Remember how I justified my recommending The Crush for its one scene featuring Cary Elwes punching a 14-year-old Alicia Silverstone with all the might of Thor? I'm giong to spoil my review of the very mediocre Case 39 with the one reason worth watching it:
The little girl calls Renee Zellwegger Pumpkinhead.
True, it would have been more appropriate if sour lemons were also involved, but it was still enough to make me spit out my pumpkinhead latte.
Quick Plot: Emily (not me) is a dedicated social worker who becomes especially obsessed with her latest case, a 10 year old girl named Lily whose family seems...off. Not sexually abusive or alcoholic, just creepy and foreboding and oh yeah, the kind of people who decide to end parenting woes by stuffing their weird kid inside a lit oven.
CPS doesn’t generally let that one slip through the cracks.
As Lily’s folks head to the nuthouse, Emily decides to do what any responsible social worker would do and foster the little burn victim herself. All is peachy until another one of Emily’s cases--and a fellow member of Lily’s group therapy sessions--commits a horrendous crime after receiving a phone call...from Emily’s landline!
Case 39 was filmed way back in 2006. For the young ones in the audience, 2006 was apparently a time when every working professional relied on a home phone and answering machine, the latter of which is super useful for establishing character and plot exposition.
Sort of like how having your lead pick up an alarm clock is really useful for the director to then throw in the jump scare of having the alarm clock RING!
Or having Ian McShane (playing Emily’s detective pal) lean against a window at a crime scene while describing the grisly deed, only for a vicious doberman to leap at said window and snarl, just because...um...he heard Ian McShane tell a grisly tale and wanted to add an effective punch?
See, Case 39 is THAT kind of film, one where a slipping A-list actress is charged with looking worried while computer generated effects pixelate around her. Despite what many a horror fan may have said, it’s not really awful...just kind of dull. Zellwegger commits to looking confused and helpless with decent skill, while Bradley Cooper and the infinitely more interesting Ian McShane are good enough in supporting roles with (SPOILER ALERT) hilarious death scenes. But the film on a whole iszzzzzzzzzzzzzzz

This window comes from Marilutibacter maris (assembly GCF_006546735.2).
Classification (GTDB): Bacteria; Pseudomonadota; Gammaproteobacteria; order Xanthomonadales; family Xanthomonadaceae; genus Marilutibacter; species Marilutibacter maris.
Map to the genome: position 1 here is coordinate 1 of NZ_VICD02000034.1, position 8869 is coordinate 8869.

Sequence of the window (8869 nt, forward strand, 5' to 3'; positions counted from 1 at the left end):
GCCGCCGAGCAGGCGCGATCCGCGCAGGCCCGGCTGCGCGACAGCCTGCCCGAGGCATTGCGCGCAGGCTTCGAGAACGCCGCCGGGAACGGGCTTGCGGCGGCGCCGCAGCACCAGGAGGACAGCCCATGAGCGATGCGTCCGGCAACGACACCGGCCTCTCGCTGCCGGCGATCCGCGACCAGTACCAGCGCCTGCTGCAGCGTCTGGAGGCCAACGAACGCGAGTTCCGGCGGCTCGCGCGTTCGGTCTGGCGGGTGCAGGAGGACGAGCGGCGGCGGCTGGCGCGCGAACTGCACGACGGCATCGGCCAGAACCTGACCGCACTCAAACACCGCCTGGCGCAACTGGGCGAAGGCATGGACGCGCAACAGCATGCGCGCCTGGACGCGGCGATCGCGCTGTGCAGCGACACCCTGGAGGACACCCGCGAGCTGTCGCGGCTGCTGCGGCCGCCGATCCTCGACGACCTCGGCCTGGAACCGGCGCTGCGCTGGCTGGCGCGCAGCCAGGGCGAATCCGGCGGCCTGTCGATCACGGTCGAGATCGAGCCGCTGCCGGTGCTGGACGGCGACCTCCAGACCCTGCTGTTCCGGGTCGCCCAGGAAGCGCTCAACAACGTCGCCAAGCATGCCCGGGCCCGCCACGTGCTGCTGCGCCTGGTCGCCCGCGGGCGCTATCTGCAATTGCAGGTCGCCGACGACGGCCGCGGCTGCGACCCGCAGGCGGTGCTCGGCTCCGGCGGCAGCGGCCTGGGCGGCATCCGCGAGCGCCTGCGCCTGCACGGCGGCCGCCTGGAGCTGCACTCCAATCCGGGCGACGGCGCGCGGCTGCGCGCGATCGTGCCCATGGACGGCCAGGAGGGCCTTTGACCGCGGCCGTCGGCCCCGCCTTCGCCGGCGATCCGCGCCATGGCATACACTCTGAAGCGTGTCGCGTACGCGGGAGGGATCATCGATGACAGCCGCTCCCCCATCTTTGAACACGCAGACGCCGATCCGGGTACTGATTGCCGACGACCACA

Underwhelming. Not bad enough to sit on a shelf for three years, but ultimately the kind of forgettable material that might better suit late night cable surfing.
For the first half hour or so, Case 39 is fairly promising as Lily’s creepy homelife and its effects unravel in front of us. Had the film sustained that strangeness, it may have actually been decent rather than relying on deep-voiced demon talk from a child actor with none of the grand intensity as Orphan’s Isabelle Furhman
Let’s face it: Case 39 doesn’t really care about the actual mythology located within itself. We have no real idea why Lily is what she is, how she came to exist in this particular time or place, why she targets who she does, or you know, anything. I don’t need an overly complicated backstory or flashback or extraneous character narrating the tale, but you know, give your own villain something of worth
Best way to know that your child is evil? She cuts peas in half with a knife. Even Jerry Seinfeld would find that offensive
In case countless genre films haven’t taught you well enough, let me remind you that when a suspicious character asks you what your biggest fear is, answering truthfully will most likely lead to hornets buzzing out of your orifices
Deep demon voice: Does. Not. Work. Ever.
Eh, Case 39 isn’t the worst thing to come out of a movie theater but there’s little reason to tell you to watch it. As an instant watch, it’s an okay enough time killer that you’ll probably forget ever happened soon after viewing. In terms of its vertically challenged caliber, you’re far better off checking out that OTHER adoption-gone-wrong mainstream hit Orphan, which has far more zest than the tepid and timid Case 39. But hey, somewhere out there, I’m sure there’s someone with a thing for sour-faced blondes, contrived jump scares, and synthesized demon voices just waiting to love this movie. I am no one to judge.